I’ve been thinking about this post for a while, but kept procrastinating writing it. Partly due to fear, I’m sure, of what the reaction of others might be. Will they treat me differently? Think of me as somehow “less”? Argue with me about the validity of my statement, as has already happened once? Then, this weekend, without really meaning to, I told a room full of mostly strangers. It was in the middle of something else, just a line that’s in my query letter, which I was reading out loud. The reaction was thankfully minimal, at least to that, but my *secret* was still out there.
Meanwhile, I have several other posts that I want to write, that require this post to come before them.
So the confession is this: I have Asperger’s.
This won’t be a surprise to those who both know me very well, and understand what Asperger’s is/means. I don’t want to call it a disease, or a syndrome, because I don’t think that’s accurate. It’s just a “difference.” A different way of seeing and processing the world, with both pros and cons.
I had pondered the possibility for a while, first given to me in 2010 at an ex-AOLers party. When discussing my lack of tact in certain matters, someone said to me “We probably all have a little Aspy in us.”
I researched it, of course, and took some online tests (all of which were positive), but was still reluctant to admit it definitively. We all know how unreliable self-diagnosing over the Internet is, after all. But I kept thinking about it, and considering…
A bit later, I was working on a book (the one I’m currently querying), and some of the main character’s personality traits are modeled after my own. One thing I really wanted was a main character who wasn’t witty in conversation, who didn’t immediately make friends with everyone, and who had problems understanding things like body language. They say you should write the books you want to read, and I wanted a character I could relate to.
Then I saw the episode in Glee with the girl who uses Asperger’s as an excuse for everything and it made me really angry. When I think of character’s on TV who portray Asperger’s, I think of Bones, and Sheldon. But not that girl. She’s just a caricature (as everyone on Glee is, I’ll admit). But because of her, I decided that I wanted to put it out in the open why the character in my book is different. I wanted people who read it to know that that girl on Glee isn’t a good representation. I wanted children who have been diagnosed with it to *know* that my character was like them (not counting her magic powers and personal baggage). I wanted parents to see more in their kids than the problems. And I didn’t want to deal with people telling me I didn’t know what I was talking about, though I’m sure some still will.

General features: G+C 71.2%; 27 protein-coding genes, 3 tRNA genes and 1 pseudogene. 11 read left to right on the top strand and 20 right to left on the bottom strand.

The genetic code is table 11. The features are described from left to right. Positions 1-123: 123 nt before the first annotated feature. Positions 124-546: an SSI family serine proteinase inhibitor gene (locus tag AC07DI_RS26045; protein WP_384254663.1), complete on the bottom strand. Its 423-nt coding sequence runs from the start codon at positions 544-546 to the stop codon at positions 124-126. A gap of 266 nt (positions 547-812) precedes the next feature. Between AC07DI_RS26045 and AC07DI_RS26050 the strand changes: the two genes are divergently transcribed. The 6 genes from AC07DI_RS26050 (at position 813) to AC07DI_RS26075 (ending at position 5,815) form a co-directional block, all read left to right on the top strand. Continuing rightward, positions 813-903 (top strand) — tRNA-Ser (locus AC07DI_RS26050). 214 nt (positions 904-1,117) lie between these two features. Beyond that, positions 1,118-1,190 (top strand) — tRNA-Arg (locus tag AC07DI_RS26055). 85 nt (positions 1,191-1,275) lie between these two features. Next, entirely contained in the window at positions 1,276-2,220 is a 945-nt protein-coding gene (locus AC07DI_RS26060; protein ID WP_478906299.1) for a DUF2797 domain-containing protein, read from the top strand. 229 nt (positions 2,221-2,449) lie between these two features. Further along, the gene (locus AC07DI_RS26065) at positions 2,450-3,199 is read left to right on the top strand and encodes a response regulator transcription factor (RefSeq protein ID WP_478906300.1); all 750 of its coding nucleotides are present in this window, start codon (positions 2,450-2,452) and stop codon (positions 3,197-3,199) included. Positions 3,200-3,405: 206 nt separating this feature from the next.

So, I got tested. It was a somewhat lengthy and expensive process, more so than I expected. I could only find one place in the Orlando area that would see me as an adult. I’m not sure what they think happens to kids when they grow up, since this isn’t something you grow out of. You just learn to cope, with varying degrees of success. Asperger’s basically means people with a form of autism that are still able to function in normal society. So there are lots of people, particularly in the generations before it was well-known, who have it and were never diagnosed. Lots of people I know, since I work in a field where the Aspy tendencies are both accepted and beneficial, as my former coworker pointed out. Many of my friends. Many of my family.
I stumbled across this post over the weekend, and it was the final push that made me decide it was time to write about it. I think it’s important that Asperger’s in adults is discussed more. I think it’s important to recognize that women have it too.
After I got the diagnosis, the therapist asked what I wanted to do now. Did I want therapy? Did I need anything for anxiety or depression? No. I just wanted to know. I wanted a word to use to describe the differences in myself. A word that others might understand. An easier way to explain why I don’t like big parties and can’t lie when someone asks me if the picture of their baby is cute (sorry, but it never is). I don’t want to change who I am. I want to be understood and accepted.
Now you know.
“And knowing is half the battle.”